A garment worker on the way out of work with her child in Dhaka, Bangladesh.
A garment worker on the way out of work with her child in Dhaka, Bangladesh. Photo: Bangladesh Centre for Worker Solidarity

April 24 marks the grim eighth anniversary of one of the world’s worst industrial disasters. The collapse of the Rana Plaza building killed 1,132 garment workers and injured more than 2,500 in Dhaka, Bangladesh. In solidarity with the labour movement in Bangladesh, CUPE is joining Canadian unions and civil society organizations to demand better working conditions and respect for garment workers’ rights.

Bangladesh is the world’s second-largest clothing exporter. During the COVID-19 crisis, hundreds of factories closed as international and Canadian brands and retailers cancelled orders and refused to pay for orders already in production. Factories fired over a million workers and many employers refused to pay severance pay that workers had legally earned. Workers had no savings from subsistence-level wages and no access to social programs to support them. The forecast remains dire for garment sector workers, as global demand for clothing remains low.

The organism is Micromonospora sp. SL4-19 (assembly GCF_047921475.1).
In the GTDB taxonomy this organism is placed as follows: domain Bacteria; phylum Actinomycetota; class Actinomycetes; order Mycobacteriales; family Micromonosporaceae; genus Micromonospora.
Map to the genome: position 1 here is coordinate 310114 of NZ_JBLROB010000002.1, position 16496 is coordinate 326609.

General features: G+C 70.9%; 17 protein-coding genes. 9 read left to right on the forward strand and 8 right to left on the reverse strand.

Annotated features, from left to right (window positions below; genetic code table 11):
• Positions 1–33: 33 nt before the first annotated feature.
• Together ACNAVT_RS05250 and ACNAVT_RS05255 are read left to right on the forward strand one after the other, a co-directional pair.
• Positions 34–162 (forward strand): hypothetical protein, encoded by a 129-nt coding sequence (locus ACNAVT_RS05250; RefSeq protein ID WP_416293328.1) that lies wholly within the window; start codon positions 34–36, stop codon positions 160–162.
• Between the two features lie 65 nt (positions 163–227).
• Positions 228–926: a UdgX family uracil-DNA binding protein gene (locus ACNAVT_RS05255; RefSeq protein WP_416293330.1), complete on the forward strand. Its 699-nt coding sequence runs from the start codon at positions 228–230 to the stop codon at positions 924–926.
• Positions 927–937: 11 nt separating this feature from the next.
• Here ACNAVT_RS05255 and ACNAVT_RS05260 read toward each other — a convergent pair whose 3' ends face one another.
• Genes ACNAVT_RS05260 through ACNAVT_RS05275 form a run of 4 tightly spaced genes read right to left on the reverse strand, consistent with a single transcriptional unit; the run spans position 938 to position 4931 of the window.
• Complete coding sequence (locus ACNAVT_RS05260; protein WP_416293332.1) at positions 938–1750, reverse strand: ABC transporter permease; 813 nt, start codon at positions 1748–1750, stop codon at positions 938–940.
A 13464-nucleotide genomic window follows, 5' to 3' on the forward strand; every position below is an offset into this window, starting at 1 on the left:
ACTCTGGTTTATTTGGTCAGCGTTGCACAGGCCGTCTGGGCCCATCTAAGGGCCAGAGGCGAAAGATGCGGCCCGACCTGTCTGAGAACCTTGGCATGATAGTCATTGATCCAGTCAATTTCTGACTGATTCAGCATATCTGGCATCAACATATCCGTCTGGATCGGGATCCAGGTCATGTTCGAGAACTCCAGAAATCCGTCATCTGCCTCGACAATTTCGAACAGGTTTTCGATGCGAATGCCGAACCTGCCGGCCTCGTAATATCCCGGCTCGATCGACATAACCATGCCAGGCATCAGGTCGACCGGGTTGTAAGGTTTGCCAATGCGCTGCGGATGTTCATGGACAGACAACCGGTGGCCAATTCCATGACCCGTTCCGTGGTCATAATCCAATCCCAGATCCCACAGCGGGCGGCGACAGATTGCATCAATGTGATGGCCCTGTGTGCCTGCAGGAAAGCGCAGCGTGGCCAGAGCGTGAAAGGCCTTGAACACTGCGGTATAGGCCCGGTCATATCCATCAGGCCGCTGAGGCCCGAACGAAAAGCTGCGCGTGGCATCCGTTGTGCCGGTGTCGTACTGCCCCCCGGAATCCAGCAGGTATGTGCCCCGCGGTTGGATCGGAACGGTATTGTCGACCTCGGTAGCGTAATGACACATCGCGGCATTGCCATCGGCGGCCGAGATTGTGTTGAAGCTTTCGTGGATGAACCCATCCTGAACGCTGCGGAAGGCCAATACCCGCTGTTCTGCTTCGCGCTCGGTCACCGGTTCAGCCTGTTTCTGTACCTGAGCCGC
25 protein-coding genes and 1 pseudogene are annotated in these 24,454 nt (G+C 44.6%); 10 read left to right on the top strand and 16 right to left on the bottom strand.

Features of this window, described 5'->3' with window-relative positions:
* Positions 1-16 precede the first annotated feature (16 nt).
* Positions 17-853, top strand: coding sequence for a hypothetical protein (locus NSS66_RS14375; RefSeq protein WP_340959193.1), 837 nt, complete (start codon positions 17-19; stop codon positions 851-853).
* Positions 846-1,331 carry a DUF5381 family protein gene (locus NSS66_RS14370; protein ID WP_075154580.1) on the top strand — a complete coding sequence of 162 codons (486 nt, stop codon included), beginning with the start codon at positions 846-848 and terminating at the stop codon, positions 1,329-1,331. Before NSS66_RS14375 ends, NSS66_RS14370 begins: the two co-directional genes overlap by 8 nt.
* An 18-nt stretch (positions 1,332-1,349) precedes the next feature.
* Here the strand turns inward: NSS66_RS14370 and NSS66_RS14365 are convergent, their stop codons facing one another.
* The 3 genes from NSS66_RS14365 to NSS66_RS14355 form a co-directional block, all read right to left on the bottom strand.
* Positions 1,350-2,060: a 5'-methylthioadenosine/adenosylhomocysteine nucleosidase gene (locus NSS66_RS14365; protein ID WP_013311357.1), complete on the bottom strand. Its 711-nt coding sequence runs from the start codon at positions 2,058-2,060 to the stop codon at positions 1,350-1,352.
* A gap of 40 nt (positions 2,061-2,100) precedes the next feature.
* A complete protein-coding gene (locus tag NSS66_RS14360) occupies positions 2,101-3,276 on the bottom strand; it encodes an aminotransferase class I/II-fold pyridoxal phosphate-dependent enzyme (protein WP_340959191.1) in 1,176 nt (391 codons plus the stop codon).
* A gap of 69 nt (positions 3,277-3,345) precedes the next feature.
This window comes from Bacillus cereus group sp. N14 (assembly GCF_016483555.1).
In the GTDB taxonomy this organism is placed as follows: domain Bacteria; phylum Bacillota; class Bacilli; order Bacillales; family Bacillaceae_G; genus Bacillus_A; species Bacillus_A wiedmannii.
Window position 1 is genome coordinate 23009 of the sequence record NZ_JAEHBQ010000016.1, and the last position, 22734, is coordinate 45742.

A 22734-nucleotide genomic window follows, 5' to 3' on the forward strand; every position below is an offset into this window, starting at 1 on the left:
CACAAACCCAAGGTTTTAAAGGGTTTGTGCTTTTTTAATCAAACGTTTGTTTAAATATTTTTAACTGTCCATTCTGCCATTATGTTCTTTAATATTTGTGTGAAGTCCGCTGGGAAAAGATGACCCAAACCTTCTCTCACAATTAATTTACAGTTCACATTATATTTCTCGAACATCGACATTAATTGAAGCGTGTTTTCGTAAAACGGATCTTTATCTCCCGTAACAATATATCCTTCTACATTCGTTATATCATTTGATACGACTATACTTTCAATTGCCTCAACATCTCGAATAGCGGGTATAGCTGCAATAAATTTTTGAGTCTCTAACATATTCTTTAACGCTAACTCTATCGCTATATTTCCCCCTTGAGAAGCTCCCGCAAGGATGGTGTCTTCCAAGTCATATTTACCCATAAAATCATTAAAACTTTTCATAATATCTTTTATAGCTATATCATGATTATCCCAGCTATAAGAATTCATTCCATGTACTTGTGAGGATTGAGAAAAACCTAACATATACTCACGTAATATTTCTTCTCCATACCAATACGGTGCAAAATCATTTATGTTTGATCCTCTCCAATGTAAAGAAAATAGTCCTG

For years, workers in Bangladesh have been courageously organizing and fighting for their rights. They need the solidarity and support of people in countries like Canada, which is home to companies that produce clothing in Bangladesh.

CUPE has signed a joint statement calling on Canadian brands and retailers to respect workers’ rights, and ensure suppliers pay workers living wages and social benefits.